NEW YORK (AP) Jessica Mendoza dissected Kyle Schwarber’s swing in the World Series and took a break from Twitter during her historic first full season covering baseball for ESPN.
Mendoza recently shuttled between Cleveland and Chicago for the fall classic, giving updates eight times a day for ”Baseball Tonight” and ”Sports Center.”
She shared the booth this season on ”Sunday Night Baseball” with Dan Shulman and Aaron Boone, a former player who moved up from Monday night games.
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”She’s as good as anyone I’ve ever met at getting in the clubhouse or around the cage and getting information out of players, coaches and managers,” Shulman said.
Mendoza replaced Curt Schilling last fall, becoming the first woman to call a nationally televised postseason game. The Saturday night dinners the trio shared during the 2016 season helped develop chemistry in the booth.
”I don’t think it took long for us to feel comfortable, whether it was jabbing at each other or talking baseball,” Mendoza said.
Here are a few things to know about the 35-year-old Stanford graduate who batted .416 during her career, earned Olympic gold and silver medals and spent nine years covering college sports and softball for ESPN:
Hearing former MLB player John Kruk alongside her announcing the Women’s College World Series made Mendoza realize how knowledge of one sport could translate to the other.
Shulman called Mendoza’s work ethic and preparation for baseball games ”off the charts” and said she ”has a great ability to break down a hitter’s swing.”
The Cubs’ Schwarber not only rocketed hits to the outfield after missing most of the season with a knee injury, but his walk in Game 1 against Andrew Miller with runners on base impressed Mendoza as ”the best at-bat of the game.” It was the first walk Miller gave up to a left-handed hitter all season.
”Schwarber has an eye and a feel, he’ll have a feel for what a pitcher is going to throw and recognize when he doesn’t,” Mendoza said. ”You don’t really see him sell out on a pitch and completely miss it. He misses, but it’s not like he’s completely fooled.”
Mendoza worked out with Chicago pitcher Jake Arrieta on a Pilates machine for an ESPN segment ahead of Game 6. In her debut on ”Sunday Night Baseball” last fall, Arrieta threw a no-hitter against the Los Angeles Dodgers. She noticed how fresh he seemed coming out for the eighth inning and wondered about his workout regimen. Arrieta showed off his flexibility during the interview, doing the splits and handstands while crediting Pilates for strengthening his hips, shoulders and back.
Mendoza has two sons under 10 and an ex-Marine husband who handles the parenting duties when she’s away from their California home on the weekends. She leaves Friday, has dinner with her boothmates on Saturday, announces the game on Sunday night and returns Monday. In between, she’s a Sabermetrics wonk, gathering stats, watching video and interviewing players.
”Part of what makes this job really cool is that it’s not just 9-to-5,” Mendoza said. ”There’s something challenging about it that I really enjoy. Hone in on some really cool stuff. Talk to players, get to know managers and just have that ability to go 30 games.”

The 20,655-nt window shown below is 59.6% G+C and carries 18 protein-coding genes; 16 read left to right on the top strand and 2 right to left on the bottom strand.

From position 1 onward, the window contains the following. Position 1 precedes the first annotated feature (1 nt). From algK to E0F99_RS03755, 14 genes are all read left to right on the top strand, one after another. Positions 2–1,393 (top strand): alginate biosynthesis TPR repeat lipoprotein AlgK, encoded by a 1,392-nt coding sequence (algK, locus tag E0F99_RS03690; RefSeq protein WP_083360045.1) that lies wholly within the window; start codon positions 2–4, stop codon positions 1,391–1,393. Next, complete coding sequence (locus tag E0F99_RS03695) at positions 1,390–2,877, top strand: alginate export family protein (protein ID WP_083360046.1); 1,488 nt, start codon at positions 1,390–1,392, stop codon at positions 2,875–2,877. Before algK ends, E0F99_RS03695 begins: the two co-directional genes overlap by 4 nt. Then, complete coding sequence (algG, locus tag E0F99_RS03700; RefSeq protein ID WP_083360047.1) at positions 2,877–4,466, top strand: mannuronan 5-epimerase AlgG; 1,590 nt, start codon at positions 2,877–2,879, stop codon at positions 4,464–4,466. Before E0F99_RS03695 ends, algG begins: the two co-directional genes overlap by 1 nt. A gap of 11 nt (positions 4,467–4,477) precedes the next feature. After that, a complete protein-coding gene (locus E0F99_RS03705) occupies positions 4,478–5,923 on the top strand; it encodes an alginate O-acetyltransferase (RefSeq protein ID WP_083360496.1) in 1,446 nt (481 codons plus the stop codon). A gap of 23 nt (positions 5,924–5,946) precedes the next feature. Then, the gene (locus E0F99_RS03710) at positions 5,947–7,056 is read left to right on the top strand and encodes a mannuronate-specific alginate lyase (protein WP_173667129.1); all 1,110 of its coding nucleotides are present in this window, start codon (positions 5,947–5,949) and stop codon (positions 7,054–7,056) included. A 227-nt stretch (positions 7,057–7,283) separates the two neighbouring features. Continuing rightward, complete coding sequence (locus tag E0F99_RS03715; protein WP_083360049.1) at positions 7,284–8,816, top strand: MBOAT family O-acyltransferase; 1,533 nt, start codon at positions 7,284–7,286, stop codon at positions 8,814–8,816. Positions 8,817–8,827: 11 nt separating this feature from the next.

Mendoza said it’s about finding a balance that works and ”being OK when it’s not balanced.”
She took a two-month break from Twitter during the season because of negative tweets. Some critics focused on her gender rather than the specifics of her commentary.
Mendoza understands with change comes resistance.
”There’s always just a big reaction. People either feel really great about it, `Sweet, there’s a woman on, this is so cool. I love your different analysis,”’ Mendoza said, ”or this completely, I mean, extreme negativity. It’s never just the middle, `Yeah, she’s OK.”’
Last month, a Houston Astros minor league player tweeted that ”No lady needs to be on espn talking during a baseball game specially Mendoza sorry.” Brooks Marlow, a 23-year-old for the Lancaster JetHawks with a .233 career batting average, quickly apologized, along with the Astros.
”I have a hard time that someone who doesn’t know me could dislike me so much based on my gender or my position,” Mendoza said of the criticism in general. ”It was more of a disappointment in human nature. I look forward – and we’re a ways from that – to where it becomes genderless.”
Mendoza focuses on the opinions of her boss and colleagues and watches tape of her performances. She recently had a conversation with ESPN president John Skipper, who said he was glad she ”leaned in” and expressed an interest in covering baseball.
Mendoza appreciates the talents of tennis broadcaster Mary Carillo and NBA analyst Doris Burke and enjoys lunches with barrier-breaker Billie Jean King. She learns just by watching King, who Mendoza recalled made them late for a White House event because the tennis great stopped to talk to a security guard and thank him for his service.
King calls Mendoza a ”true professional” who is striving to improve her craft while carrying the burden of ”the first.”
”When women are doing things in the traditional men’s arena, we get more attention,” King said. ”Your skin has to be a little thicker, your work just a little stronger.”
King said gender equality is a work-in-progress, and Mendoza joins others ”working hard to help us get there.”